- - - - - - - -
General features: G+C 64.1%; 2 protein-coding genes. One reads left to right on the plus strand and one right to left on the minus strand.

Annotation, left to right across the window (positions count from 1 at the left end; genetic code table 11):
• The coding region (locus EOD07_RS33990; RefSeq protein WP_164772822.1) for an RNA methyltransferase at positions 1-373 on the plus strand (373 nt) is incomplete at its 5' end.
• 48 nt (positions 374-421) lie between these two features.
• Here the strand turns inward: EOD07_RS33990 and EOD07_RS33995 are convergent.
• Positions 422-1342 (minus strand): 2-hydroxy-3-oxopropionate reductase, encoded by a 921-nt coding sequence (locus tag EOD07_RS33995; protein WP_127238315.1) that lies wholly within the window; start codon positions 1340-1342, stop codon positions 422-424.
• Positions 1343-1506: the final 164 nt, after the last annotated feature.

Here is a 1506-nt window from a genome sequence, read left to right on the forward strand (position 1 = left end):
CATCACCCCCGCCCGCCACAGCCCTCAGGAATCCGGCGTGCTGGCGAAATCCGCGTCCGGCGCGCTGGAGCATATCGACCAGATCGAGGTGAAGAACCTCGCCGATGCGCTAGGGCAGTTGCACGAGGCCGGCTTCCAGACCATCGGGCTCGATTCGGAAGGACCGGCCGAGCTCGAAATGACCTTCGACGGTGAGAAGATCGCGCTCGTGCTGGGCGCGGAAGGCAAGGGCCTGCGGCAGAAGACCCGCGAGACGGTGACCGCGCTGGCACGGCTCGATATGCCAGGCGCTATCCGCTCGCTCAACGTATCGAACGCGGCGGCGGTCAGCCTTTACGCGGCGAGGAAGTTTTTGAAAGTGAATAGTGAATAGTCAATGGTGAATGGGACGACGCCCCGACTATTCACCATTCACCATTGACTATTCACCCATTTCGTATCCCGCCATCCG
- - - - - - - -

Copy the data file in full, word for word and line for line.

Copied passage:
General features: G+C 64.1%; 2 protein-coding genes. One reads left to right on the plus strand and one right to left on the minus strand.

Annotation, left to right across the window (positions count from 1 at the left end; genetic code table 11):
• The coding region (locus EOD07_RS33990; RefSeq protein WP_164772822.1) for an RNA methyltransferase at positions 1-373 on the plus strand (373 nt) is incomplete at its 5' end.
• 48 nt (positions 374-421) lie between these two features.
• Here the strand turns inward: EOD07_RS33990 and EOD07_RS33995 are convergent.
• Positions 422-1342 (minus strand): 2-hydroxy-3-oxopropionate reductase, encoded by a 921-nt coding sequence (locus tag EOD07_RS33995; protein WP_127238315.1) that lies wholly within the window; start codon positions 1340-1342, stop codon positions 422-424.
• Positions 1343-1506: the final 164 nt, after the last annotated feature.

Here is a 1506-nt window from a genome sequence, read left to right on the forward strand (position 1 = left end):
CATCACCCCCGCCCGCCACAGCCCTCAGGAATCCGGCGTGCTGGCGAAATCCGCGTCCGGCGCGCTGGAGCATATCGACCAGATCGAGGTGAAGAACCTCGCCGATGCGCTAGGGCAGTTGCACGAGGCCGGCTTCCAGACCATCGGGCTCGATTCGGAAGGACCGGCCGAGCTCGAAATGACCTTCGACGGTGAGAAGATCGCGCTCGTGCTGGGCGCGGAAGGCAAGGGCCTGCGGCAGAAGACCCGCGAGACGGTGACCGCGCTGGCACGGCTCGATATGCCAGGCGCTATCCGCTCGCTCAACGTATCGAACGCGGCGGCGGTCAGCCTTTACGCGGCGAGGAAGTTTTTGAAAGTGAATAGTGAATAGTCAATGGTGAATGGGACGACGCCCCGACTATTCACCATTCACCATTGACTATTCACCCATTTCGTATCCCGCCATCCG